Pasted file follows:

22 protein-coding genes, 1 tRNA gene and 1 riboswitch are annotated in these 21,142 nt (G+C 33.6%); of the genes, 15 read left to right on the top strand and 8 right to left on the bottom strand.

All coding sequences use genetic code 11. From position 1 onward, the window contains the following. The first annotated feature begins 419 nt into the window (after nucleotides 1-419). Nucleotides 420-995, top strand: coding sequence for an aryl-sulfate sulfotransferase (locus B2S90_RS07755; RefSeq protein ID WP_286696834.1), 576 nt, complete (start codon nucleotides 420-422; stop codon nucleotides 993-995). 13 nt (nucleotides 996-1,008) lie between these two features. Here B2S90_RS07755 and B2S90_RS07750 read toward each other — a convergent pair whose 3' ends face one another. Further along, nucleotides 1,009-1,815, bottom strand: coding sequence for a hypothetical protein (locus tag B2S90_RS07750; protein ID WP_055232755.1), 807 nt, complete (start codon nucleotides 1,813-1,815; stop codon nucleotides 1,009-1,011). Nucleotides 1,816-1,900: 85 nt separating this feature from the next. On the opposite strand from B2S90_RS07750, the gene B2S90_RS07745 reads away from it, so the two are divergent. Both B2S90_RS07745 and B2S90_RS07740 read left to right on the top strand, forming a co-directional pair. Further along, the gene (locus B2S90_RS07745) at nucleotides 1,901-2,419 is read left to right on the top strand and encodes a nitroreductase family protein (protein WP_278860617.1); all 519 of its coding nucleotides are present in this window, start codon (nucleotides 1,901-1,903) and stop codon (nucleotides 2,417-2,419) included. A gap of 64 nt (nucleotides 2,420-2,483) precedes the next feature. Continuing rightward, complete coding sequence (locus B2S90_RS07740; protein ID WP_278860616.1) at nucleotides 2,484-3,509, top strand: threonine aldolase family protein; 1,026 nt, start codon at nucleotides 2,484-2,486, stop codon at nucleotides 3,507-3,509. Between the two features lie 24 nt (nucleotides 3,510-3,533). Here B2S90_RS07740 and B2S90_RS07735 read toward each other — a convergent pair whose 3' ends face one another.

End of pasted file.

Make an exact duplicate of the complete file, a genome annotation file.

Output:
22 protein-coding genes, 1 tRNA gene and 1 riboswitch are annotated in these 21,142 nt (G+C 33.6%); of the genes, 15 read left to right on the top strand and 8 right to left on the bottom strand.

All coding sequences use genetic code 11. From position 1 onward, the window contains the following. The first annotated feature begins 419 nt into the window (after nucleotides 1-419). Nucleotides 420-995, top strand: coding sequence for an aryl-sulfate sulfotransferase (locus B2S90_RS07755; RefSeq protein ID WP_286696834.1), 576 nt, complete (start codon nucleotides 420-422; stop codon nucleotides 993-995). 13 nt (nucleotides 996-1,008) lie between these two features. Here B2S90_RS07755 and B2S90_RS07750 read toward each other — a convergent pair whose 3' ends face one another. Further along, nucleotides 1,009-1,815, bottom strand: coding sequence for a hypothetical protein (locus tag B2S90_RS07750; protein ID WP_055232755.1), 807 nt, complete (start codon nucleotides 1,813-1,815; stop codon nucleotides 1,009-1,011). Nucleotides 1,816-1,900: 85 nt separating this feature from the next. On the opposite strand from B2S90_RS07750, the gene B2S90_RS07745 reads away from it, so the two are divergent. Both B2S90_RS07745 and B2S90_RS07740 read left to right on the top strand, forming a co-directional pair. Further along, the gene (locus B2S90_RS07745) at nucleotides 1,901-2,419 is read left to right on the top strand and encodes a nitroreductase family protein (protein WP_278860617.1); all 519 of its coding nucleotides are present in this window, start codon (nucleotides 1,901-1,903) and stop codon (nucleotides 2,417-2,419) included. A gap of 64 nt (nucleotides 2,420-2,483) precedes the next feature. Continuing rightward, complete coding sequence (locus B2S90_RS07740; protein ID WP_278860616.1) at nucleotides 2,484-3,509, top strand: threonine aldolase family protein; 1,026 nt, start codon at nucleotides 2,484-2,486, stop codon at nucleotides 3,507-3,509. Between the two features lie 24 nt (nucleotides 3,510-3,533). Here B2S90_RS07740 and B2S90_RS07735 read toward each other — a convergent pair whose 3' ends face one another.